Here are 10 things to look out for once the polls close at 10pm on Thursday.
– A record number of women MPs elected
At the 2017 election, a total of 208 women were elected as MPs – the highest number in history. A new record should be set at this election, with the number projected to reach at least 220. More women candidates are standing than ever before, with many selected in safe seats. Whichever party ends up in power, an increase in female MPs is on the cards.
– Long-held Labour seats turning Tory
This election could see the Conservatives gain seats that have been held continuously by Labour for many decades – and in one case, for over 100 years. Bishop Auckland (Labour since 1935), Wakefield (1932), Don Valley (1922), Newcastle-under-Lyme (1919) and Rother Valley (1918) are some of the places where generations of political tradition might be overturned.
– A party leader losing their seat
It is rare for the leader of one of the main parties to be at risk of losing their seat in a general election. It is even rarer for two leaders to face the same peril. Both Boris Johnson and Jo Swinson are battling to hold their constituencies on Thursday. The Prime Minister is defending a majority of 5,034 and is facing a strong challenge from Labour. The Lib Dem leader is defending a majority of 5,339 and is being targeted by the SNP. No incumbent prime minister has ever lost their seat at a general election. The last Liberal leader to lose their seat at a general election was Archibald Sinclair in 1945.
– A rise (or fall) in turnout
Turnout has gone up at each of the past four general elections. In 2017, the figure was 68.8%, the highest since 71.5% in 1997. Will voters flock to the polls in large enough numbers to beat 2017 and push turnout to its highest level in nearly 30 years? Or will cold weather, Christmas and indifference combine to send the figure plummeting downwards?
– A rise in support for ‘Others’
The combined share of the vote for parties other than the Conservatives, Labour and the Lib Dems hit a post-war record in 2015 of 24.7%. In 2017, the figure dropped back to 10.3%. It is likely to increase again this year – but how far it rises will depend on the relative success of the SNP in Scotland, Plaid Cymru in Wales and the Brexit Party all over the country.
– ‘Big beasts’ being defeated
If both Boris Johnson and Jo Swinson cling on, there is still a chance of another “big beast” being defeated on Thursday. Former Tory leader Iain Duncan Smith is at risk from Labour in Chingford & Woodford Green; Environment Secretary Theresa Villiers could also be defeated by Labour in Chipping Barnet; Labour veteran Dennis Skinner might be unseated by the Tories in Bolsover; and former Lib Dem leader Tim Farron faces a close race with the Conservatives in Westmorland & Lonsdale. There is even a chance Foreign Secretary Dominic Raab will lose to the Lib Dems in Esher & Walton.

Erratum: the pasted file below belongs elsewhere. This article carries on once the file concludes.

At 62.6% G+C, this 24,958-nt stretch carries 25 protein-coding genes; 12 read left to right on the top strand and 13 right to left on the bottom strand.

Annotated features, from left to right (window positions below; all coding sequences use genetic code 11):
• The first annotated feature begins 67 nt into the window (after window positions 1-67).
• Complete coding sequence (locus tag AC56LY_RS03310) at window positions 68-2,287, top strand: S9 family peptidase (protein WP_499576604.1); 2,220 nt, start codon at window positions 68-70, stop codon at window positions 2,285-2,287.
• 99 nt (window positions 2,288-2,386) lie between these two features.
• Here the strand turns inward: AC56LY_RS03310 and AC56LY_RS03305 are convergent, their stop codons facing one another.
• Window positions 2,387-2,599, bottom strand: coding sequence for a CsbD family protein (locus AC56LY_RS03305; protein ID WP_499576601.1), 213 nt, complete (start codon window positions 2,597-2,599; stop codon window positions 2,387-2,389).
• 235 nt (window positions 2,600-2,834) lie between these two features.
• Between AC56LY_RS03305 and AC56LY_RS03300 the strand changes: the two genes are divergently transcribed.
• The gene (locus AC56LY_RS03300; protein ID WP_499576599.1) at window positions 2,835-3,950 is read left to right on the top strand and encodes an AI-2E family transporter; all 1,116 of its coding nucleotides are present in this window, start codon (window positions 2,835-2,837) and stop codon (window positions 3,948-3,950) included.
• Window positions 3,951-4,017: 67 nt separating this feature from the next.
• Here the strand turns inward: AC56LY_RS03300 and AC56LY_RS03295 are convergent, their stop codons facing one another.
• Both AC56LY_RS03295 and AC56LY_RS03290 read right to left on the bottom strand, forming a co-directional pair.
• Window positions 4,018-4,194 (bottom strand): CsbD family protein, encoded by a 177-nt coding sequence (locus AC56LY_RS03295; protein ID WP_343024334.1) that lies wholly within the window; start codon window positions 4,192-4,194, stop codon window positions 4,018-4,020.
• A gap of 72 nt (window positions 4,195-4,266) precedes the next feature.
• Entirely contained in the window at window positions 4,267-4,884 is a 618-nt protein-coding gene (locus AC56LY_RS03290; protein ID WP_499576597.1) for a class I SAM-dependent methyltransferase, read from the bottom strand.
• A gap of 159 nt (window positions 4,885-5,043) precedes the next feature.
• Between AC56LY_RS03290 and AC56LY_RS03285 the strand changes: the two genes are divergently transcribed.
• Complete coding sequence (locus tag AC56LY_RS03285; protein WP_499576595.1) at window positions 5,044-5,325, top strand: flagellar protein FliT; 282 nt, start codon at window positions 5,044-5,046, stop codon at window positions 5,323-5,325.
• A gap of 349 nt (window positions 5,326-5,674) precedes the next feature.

– Vindication (or embarrassment) for the pollsters
In 2010, 2015 and 2017 the opinion polls suggested an outcome that was very different to what actually happened on election day. Might the same thing happen again in 2019? The latest poll averages suggest the Conservatives have a comfortable lead over Labour – but it is not clear how this might translate into seats. A host of factors are likely to come into play on polling day, including tactical voting, regional variations, a candidate’s personal following and even the weather. Remember that polls are only snapshots of opinion, not projections or forecasts.
– A Tory breakthrough in Wales
Labour has dominated the political landscape of Wales for generations. The party has won the most votes and the most seats there in every one of the last 26 general elections. In 2017, it took almost half of the share of the vote (49%), far ahead of the Conservatives (34%), Plaid Cymru (10%) and the Liberal Democrats (5%). Might things prove different this time? Polls suggest the Tories might be about to make a historic breakthrough. The party won eight seats in Wales in 2017 – 12 seats would give them their highest total since 1983. Fifteen seats would give them their highest total ever.
– MPs defying the odds
At every general election there are MPs who buck the national trend and hold on to their seats, sometimes by the most slender of margins. In 2017, the SNP won Fife North East by a majority of just two. Other constituencies that saw wafer-thin victories included Kensington (a Labour majority of 20), Perth & Perthshire North (an SNP majority of 21) and Southampton Itchen (a Tory majority of 31). Look out for similar nail-biting contests this time – though not necessarily in the same constituencies.
– How the pound reacts
The value of the pound against the dollar has climbed over the past two months, from 1.22 in early October to 1.31 in early December. The likelihood of the Conservatives winning a majority on December 12 could well be driving the pound’s rise, with markets reacting favourably to the prospect of a stable government instead of a hung parliament. How the pound fares on election night itself will definitely be worth watching.